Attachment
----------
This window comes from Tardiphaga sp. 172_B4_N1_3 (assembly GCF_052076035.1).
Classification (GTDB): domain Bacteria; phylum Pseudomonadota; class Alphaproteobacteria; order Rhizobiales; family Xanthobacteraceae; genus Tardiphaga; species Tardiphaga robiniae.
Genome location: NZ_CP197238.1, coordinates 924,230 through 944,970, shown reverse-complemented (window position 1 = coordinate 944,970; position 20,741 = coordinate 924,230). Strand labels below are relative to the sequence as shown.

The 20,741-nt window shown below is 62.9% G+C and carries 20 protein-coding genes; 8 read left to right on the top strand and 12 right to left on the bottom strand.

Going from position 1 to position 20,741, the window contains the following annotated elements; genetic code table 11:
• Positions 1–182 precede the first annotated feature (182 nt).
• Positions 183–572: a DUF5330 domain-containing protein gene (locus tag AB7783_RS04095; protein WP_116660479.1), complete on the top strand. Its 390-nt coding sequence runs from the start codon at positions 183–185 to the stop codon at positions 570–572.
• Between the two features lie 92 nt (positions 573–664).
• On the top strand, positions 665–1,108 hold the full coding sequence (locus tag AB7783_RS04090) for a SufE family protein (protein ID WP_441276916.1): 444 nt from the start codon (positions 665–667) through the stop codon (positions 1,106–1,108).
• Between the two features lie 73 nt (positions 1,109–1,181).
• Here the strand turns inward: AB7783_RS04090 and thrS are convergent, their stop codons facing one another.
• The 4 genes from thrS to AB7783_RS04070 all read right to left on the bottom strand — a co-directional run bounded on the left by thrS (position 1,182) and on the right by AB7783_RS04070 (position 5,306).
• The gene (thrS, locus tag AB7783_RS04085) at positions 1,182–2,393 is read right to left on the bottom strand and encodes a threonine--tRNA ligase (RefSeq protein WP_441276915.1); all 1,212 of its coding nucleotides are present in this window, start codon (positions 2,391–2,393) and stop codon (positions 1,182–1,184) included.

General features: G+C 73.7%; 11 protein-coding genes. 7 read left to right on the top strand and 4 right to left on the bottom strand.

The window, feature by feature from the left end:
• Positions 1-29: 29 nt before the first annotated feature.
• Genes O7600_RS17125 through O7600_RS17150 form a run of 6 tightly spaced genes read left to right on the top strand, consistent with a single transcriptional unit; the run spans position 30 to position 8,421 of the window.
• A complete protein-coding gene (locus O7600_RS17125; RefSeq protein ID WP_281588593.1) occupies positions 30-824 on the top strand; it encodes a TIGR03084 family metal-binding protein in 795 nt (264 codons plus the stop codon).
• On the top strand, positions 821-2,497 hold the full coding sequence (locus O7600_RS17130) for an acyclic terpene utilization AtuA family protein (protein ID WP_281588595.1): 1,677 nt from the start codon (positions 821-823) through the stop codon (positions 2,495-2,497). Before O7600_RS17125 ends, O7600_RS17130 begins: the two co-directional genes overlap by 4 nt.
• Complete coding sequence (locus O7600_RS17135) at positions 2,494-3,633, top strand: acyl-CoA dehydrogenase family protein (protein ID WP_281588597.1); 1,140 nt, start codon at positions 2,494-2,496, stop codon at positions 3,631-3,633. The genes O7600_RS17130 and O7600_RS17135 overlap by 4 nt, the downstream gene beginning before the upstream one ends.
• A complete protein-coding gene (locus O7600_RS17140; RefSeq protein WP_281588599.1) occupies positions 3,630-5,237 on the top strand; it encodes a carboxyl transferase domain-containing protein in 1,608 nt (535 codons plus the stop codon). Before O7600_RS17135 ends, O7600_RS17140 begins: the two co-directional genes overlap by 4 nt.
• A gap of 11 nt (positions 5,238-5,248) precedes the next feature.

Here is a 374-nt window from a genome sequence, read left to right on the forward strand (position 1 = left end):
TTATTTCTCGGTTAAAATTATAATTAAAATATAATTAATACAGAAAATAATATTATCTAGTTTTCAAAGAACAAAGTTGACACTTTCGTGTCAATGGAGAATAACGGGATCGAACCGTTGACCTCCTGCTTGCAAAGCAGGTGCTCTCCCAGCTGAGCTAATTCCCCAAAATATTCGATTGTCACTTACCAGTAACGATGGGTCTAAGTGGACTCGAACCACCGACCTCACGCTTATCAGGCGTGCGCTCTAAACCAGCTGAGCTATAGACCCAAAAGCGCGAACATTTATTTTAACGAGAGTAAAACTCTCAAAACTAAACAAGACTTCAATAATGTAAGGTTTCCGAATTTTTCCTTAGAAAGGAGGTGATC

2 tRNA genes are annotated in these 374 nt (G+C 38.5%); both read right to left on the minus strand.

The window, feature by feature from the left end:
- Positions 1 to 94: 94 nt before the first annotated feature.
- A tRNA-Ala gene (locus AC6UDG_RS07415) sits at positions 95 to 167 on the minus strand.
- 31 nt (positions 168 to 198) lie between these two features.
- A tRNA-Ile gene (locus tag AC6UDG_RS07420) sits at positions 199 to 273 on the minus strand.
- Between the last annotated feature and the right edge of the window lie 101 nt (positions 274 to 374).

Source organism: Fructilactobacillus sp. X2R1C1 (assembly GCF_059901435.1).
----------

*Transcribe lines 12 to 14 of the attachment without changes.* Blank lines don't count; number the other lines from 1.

• The 4 genes from thrS to AB7783_RS04070 all read right to left on the bottom strand — a co-directional run bounded on the left by thrS (position 1,182) and on the right by AB7783_RS04070 (position 5,306).
• The gene (thrS, locus tag AB7783_RS04085) at positions 1,182–2,393 is read right to left on the bottom strand and encodes a threonine--tRNA ligase (RefSeq protein WP_441276915.1); all 1,212 of its coding nucleotides are present in this window, start codon (positions 2,391–2,393) and stop codon (positions 1,182–1,184) included.

General features: G+C 73.7%; 11 protein-coding genes. 7 read left to right on the top strand and 4 right to left on the bottom strand.